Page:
20 November 2009

20 Noviembre

This morning’s plan was to get to the beach early in hopes of finding some seashells and catching a glimpse of some fisherman at work with their nets. Usually I get my best angler shots just when the sun is coming up at around 6am. Although I was up at 5, it was pitch back until closer to 7 so I waited for the sun.

The guys who work at the shore front hotels were busy raking the sand and setting up chairs and tables. Several people were out walking their pooches. Seems a lot of the people here are Canadian retirees, and a good many of them have dogs. I wouldn’t have thought it was so easy to transport animals across country lines.

There is a little pier a ways down the beach and it always seems to be filled with guys fishing, but there wasn’t a net to be seen. And the other bummer is that there weren’t any seashells.
Walking back I stopped at a beachfront café for another cup of the most god-awful coffee I have ever had, even worse than the one I had at a different café two days ago. Sort of tasted like watered-down instant coffee that was made two days ago. And I do know that they have good coffee here. I drank a few gulps, watched the sun sparkle on the water, and left.

I did run across two men seated on the beach, fishing with only lines. A pelican had planted himself 3 feet away, waiting for breakfast. (and I had forgotten my camera at the hotel, but I bet it is a daily routine for said savvy pelican.)
As I walked back home I saw that streets were cordoned off and groups of school kids were lined up for a parade. Then I remembered that today, 20 de Noviembre, is Mexican Independence Day. (no, 5 de Mayo is something else.)

The parade started a few blocks from the hotel at 10am and went all the way to the center of town, a good truck in this heat. Every secondary school in the city, lead by what I assume where PE teachers, must have been there. Many were drum and bugle corps’. I was particularly pleased to see that a the drummers were young women, seeing as when I played drums it was barely allowed for a girl to pick up a set of sticks. Then there were troupes of rather seductive cheerleader types in tiny outfits, gyrating and bumping the hips. One volleyball squad and a boxing group. They stopped every few blocks, did their thing, then moved on.

At the huge construction site along the route, all the workers had stopped to lean out the windows and watch the dancing girls. I’m sure it made their day.

I feared for the beauty queens who sat atop cars with absolutely nothing keeping them from taking a slide off the roof onto the pavement.
I wanted to stay until the end and watch the military band that stood at a corner waiting for their turn, but it was getting a little warm.

I have spent the rest of the afternoon waiting for them to fix the safe in my room. I was told when I arrived, that I could keep anything I wanted in the safe at the front desk, but that if I wanted to use the one in the room, it was a dollar a day. Yesterday I decided that a total of $30 was well worth me not freaking out every time I left the hotel, wondering if my laptop was safe.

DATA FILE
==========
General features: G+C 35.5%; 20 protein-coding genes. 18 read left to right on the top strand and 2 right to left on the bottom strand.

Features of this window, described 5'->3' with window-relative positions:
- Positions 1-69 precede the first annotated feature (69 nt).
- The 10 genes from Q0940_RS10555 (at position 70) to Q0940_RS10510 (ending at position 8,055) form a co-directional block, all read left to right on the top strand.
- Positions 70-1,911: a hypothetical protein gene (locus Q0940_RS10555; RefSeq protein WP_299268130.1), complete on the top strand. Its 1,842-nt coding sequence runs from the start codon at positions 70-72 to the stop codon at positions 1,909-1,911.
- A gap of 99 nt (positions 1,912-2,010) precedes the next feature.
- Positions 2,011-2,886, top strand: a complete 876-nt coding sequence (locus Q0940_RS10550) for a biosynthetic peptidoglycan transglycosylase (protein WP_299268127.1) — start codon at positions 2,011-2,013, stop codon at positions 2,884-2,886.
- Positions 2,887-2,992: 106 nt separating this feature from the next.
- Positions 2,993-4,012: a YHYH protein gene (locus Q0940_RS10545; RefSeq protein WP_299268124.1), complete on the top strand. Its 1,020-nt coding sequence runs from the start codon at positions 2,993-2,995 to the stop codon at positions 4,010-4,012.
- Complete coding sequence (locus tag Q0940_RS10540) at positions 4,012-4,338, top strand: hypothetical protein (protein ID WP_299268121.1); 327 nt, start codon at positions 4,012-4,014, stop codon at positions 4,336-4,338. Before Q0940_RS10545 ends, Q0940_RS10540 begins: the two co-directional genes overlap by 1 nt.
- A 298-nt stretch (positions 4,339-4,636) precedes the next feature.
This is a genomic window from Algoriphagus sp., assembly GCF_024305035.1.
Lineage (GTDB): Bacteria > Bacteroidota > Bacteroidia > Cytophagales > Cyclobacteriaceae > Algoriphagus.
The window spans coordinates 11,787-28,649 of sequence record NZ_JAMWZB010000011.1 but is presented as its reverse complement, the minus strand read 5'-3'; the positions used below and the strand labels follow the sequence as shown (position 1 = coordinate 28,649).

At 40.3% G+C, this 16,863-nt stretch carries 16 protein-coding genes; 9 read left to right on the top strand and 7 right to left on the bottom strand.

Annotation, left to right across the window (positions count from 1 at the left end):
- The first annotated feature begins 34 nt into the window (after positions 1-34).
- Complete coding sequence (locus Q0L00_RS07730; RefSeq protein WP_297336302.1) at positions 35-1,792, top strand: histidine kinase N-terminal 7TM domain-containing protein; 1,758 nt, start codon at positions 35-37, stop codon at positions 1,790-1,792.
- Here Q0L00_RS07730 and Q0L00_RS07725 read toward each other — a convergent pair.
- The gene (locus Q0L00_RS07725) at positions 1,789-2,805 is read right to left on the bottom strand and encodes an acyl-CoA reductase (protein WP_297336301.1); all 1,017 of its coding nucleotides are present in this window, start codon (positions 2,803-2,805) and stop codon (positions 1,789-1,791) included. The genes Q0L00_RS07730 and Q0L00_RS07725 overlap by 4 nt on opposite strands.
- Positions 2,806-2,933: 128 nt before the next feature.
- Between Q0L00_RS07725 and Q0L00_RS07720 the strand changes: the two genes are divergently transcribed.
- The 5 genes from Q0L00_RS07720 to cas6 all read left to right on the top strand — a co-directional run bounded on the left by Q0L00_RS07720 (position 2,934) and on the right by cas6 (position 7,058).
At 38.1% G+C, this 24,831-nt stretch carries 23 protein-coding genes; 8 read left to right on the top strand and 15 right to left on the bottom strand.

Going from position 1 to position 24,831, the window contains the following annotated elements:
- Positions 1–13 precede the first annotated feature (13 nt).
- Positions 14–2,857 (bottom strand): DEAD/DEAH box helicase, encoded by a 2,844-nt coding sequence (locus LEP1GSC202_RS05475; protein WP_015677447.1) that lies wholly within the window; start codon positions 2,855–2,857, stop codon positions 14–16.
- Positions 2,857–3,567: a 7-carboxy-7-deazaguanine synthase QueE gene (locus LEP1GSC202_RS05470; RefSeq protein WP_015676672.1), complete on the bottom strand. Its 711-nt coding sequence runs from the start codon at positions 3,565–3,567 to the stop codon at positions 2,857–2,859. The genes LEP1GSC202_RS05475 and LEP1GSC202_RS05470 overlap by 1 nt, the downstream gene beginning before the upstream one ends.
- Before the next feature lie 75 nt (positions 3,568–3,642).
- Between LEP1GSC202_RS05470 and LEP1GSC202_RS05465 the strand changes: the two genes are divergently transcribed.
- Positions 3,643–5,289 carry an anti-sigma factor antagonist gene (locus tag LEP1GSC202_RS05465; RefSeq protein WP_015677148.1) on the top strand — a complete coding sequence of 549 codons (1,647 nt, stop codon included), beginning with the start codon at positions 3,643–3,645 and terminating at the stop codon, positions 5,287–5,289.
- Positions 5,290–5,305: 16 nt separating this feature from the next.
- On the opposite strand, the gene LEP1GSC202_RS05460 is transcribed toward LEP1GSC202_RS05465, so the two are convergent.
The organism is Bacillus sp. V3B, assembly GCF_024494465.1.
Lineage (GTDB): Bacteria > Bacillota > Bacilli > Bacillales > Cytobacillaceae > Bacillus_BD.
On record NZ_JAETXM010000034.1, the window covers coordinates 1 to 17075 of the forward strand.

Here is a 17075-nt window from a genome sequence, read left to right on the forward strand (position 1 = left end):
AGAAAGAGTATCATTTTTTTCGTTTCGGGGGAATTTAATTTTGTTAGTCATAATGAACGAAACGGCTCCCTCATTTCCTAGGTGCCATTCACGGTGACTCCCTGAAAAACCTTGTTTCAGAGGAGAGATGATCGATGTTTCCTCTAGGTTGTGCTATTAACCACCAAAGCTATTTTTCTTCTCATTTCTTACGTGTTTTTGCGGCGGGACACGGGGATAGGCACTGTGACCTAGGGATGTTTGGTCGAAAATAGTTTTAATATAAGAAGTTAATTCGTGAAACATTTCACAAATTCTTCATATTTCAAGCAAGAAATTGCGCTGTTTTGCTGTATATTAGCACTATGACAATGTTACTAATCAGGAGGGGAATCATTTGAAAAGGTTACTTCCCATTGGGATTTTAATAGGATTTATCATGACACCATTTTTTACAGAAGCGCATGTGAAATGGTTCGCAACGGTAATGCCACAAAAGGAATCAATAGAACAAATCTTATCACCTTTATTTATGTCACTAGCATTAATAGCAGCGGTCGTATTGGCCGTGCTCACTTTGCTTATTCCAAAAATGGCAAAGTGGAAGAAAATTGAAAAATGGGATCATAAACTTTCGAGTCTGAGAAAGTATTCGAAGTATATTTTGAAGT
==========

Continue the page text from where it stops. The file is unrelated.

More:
As I pulled the key out last night, the whole locking mechanism came out with it. It still worked once the lock was in place, but very difficult to open the door. The hotel fix-it guy took it out, did a bunch of stuff, but now the key is difficult to get in and out. I will try to use it today, and they will get another one tomorrow.

I also broke down and got the remote for the TV, which was just a small deposit. Generally, I don’t watch TV while on vacation, but this is longer than a week so figured I needed to stay abreast of world news.

Yesterday was spent walking the streets again. I’d known that Elizabeth Taylor and Richard Burton had had a place here, but thought that was ancient history. But on all the maps there is a note; Elizabeth Taylor’s house. Not being far away, I cruised over.

All was going as planned until I realized those last 2 blocks were straight up a hill. I saw another retired Canadian couple, who looked like they knew what they were doing, heading in the same direction. I followed along as they filled me in.

There are actually two houses across the street from each other, connected by a bridge that runs above the street. Whenever Dick would get too drunk, Liz would kick him out, make him walk over the bridge, and sleep it off in the other home. (Which, by the way, could only be entered by the bridge).

They also said that there was a little museum and maybe still a B&B. Unfortunately, it had been totally gutted and was in the process of renovation. I’m not sure if she even still owns it.
OK, this goofy mini netbook is so darn hot my hands are burning, so I guess it is time to quit writing.